As Ludi Circenses, games with chariot racing, were religious events, the day started with an elaborate religious procession, the pompa circensis, where the gods were brought from the Capitoline and other locations so they could enjoy the racing too. The parade involved dancers, music, officials – and the horses which were to race. (The horses themselves could be celebrities, just like the charioteers.)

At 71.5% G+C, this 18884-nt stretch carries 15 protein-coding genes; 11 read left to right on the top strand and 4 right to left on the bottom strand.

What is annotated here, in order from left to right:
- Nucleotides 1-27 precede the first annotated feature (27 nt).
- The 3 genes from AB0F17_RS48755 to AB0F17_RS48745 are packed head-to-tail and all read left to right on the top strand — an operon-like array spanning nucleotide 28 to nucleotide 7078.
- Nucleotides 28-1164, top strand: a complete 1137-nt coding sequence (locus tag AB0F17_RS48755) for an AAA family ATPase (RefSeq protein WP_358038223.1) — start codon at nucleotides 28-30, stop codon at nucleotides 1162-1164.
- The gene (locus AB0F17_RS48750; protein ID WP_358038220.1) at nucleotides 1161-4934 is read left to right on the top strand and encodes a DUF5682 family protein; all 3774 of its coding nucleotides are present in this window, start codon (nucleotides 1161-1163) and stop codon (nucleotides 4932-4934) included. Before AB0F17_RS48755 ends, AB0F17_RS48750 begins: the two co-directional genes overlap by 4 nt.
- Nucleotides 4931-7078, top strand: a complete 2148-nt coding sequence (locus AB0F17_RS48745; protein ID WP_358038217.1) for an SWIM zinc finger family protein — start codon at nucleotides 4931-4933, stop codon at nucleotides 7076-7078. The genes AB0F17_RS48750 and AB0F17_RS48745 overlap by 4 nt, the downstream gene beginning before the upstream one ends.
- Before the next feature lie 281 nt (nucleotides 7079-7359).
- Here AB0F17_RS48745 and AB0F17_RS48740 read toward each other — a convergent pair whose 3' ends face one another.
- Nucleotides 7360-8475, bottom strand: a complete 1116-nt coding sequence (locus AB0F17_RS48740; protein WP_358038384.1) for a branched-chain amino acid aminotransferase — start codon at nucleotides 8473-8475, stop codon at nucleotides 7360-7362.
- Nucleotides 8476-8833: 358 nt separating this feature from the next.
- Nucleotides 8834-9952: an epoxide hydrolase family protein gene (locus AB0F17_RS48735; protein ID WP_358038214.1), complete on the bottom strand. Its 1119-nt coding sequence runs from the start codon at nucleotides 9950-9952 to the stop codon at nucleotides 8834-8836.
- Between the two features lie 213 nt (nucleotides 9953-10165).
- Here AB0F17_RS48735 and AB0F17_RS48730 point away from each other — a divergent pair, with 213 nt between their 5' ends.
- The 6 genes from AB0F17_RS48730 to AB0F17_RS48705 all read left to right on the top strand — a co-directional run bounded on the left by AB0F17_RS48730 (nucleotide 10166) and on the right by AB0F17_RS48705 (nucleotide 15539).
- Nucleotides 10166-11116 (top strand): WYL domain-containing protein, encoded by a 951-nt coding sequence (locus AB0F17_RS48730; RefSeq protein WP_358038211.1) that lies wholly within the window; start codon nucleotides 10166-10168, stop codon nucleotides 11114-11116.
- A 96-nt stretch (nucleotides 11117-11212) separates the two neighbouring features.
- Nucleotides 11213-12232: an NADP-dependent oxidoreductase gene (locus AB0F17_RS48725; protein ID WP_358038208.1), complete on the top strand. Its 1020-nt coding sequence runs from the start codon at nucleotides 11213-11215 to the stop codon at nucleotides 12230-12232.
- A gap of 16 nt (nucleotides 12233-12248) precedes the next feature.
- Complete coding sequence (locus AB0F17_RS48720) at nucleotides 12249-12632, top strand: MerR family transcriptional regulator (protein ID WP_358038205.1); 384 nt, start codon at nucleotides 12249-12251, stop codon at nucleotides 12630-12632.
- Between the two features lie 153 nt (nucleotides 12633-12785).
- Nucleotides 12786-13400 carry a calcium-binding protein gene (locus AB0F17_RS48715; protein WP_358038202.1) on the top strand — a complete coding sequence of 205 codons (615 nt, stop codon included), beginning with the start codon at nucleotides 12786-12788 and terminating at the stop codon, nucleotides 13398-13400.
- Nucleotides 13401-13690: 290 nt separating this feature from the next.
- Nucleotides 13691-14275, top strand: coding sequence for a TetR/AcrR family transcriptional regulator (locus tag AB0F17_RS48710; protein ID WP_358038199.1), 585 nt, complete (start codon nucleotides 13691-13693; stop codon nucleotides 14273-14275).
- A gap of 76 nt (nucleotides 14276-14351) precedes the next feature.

Races were normally of two horse or four horse chariots which raced seven laps in total, although other combinations were possible (including camel and elephant racing); there were 24 races in the day. The factions normally raced against each other, although they might team up and compete that way (so two factions would compete against two other factions). Because the level of dust was such that it obscured the charioteers’ vision, they were led around the course by horseback riders, who guided them along the course. Races began when the official in charge of the games (often the emperor) dropped the mappa, a napkin, to signal that the horses could leave their starting gates.